NEO Attracts International Attention for Biomimicry Research

Japanese Delegation Visits Northeast Ohio

While Akron and Northeast Ohio have long been synonymous with rubbers and polymers, the region now has a new area of expertise: biomimicry. Home to the University of Akron Biomimicry Research and Innovation Center (BRIC) as well as Great Lakes Biomimicry, Northeast Ohio is progressively gaining recognition for its work in this growing field.

According to Biomimicry Institute, “biomimicry is an approach to innovation that seeks sustainable solutions to human challenges by emulating nature’s time-tested patterns and strategies.” In essence, biomimicry looks to emulate nature to address human engineering problems. For example, as engineers were looking for a way to decrease the noise generated by the Japanese Shinkansen Bullet Train when it emerged from a tunnel, they turned to nature for a solution. Seeking something that traveled quickly and smoothly between two very different mediums, the engineers decided to emulate the beaks of kingfishers, which dive from the air to water with little splash.  Modeling the front-end of the train after the kingfisher, the engineers were able to decrease the noise generated by the train while reducing the amount of electricity used.  This is just one example of biomimicry in action.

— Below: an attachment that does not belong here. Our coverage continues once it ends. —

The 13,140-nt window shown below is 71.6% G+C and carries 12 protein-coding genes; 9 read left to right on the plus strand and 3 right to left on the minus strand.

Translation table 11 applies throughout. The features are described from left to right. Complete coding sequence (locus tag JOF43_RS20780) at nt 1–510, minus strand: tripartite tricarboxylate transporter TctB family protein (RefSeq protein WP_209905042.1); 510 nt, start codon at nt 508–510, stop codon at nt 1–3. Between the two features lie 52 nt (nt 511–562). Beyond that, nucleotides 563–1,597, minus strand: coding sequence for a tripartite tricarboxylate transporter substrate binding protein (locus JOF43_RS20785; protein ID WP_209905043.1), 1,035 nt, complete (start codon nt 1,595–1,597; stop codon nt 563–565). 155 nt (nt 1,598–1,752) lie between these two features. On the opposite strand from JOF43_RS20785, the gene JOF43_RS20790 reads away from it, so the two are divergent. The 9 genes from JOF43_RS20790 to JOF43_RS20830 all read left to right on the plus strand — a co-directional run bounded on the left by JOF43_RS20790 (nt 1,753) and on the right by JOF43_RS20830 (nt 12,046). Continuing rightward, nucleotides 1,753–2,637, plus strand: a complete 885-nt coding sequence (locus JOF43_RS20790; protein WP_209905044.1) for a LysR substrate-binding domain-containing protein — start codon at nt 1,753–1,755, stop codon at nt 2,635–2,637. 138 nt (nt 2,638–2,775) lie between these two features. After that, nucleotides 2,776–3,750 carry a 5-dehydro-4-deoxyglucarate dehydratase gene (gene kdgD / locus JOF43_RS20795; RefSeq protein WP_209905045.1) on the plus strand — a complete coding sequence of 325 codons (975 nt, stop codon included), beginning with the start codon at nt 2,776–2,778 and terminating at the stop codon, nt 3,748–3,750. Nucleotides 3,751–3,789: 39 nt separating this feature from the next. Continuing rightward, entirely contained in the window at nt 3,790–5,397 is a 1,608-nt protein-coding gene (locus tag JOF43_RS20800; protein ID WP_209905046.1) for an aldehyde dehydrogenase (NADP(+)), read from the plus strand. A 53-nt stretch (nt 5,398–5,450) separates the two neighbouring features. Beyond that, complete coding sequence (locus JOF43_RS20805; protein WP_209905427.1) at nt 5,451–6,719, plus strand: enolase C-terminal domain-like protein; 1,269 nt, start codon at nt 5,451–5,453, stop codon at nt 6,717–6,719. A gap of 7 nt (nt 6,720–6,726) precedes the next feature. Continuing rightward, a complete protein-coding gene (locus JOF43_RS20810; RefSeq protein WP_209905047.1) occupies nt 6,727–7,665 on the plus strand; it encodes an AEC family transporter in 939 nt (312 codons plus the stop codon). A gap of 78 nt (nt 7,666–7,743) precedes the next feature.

In Northeast Ohio, the Biomimicry Research and Innovation Center and Great Lakes Biomimicry are helping propel the region into the international spotlight as they work to make the region a center of excellence in this emerging field. To this end, the two organizations hosted a Japanese delegation earlier this year, where attendees had an opportunity to learn from the innovative work being conducted here. The Japanese delegation included representatives of the nation’s Ministry of Economy Trade and Industry; the Space Industry Office; the Japan Fair Trade Commission; and the departments of tourism development and the Ministry of Health, Labor and Welfare.

While visiting, attendees saw how researchers at BRIC apply learnings from nature to human engineering challenges. With live snakes, spiders and geckos on hand, attendees got to see how research fellows study and interact with these creatures to learn from them and emulate them. The university has even created a robotic snake, designed to replicate a reptile’s movements. This unique robot particularly intrigued delegates as it innovators envision it being deployed in disaster situations, such as after an earthquake, to search through rubble. Delegates viewed this as a great use of technology for search-and-rescue missions, especially in Japan where earthquakes happen frequently.  Ultimately, attendees walked away with a new understanding of biomimicry, thanks to the great work happening right here in Northeast Ohio.

Home to several world-class higher education institutions, Northeast Ohio is quickly building its reputation as a center of innovation for biomimicry. As the only place in the world where students can receive PhD-level training in the field (thanks to its partnership with Great Lakes Biomimicry), the University of Akron is among the most elite universities for biomimicry research. With people already traveling across the globe to learn from the work taking place here, Northeast Ohio is a blazing a trail of innovation – a trail inspired by nature itself.

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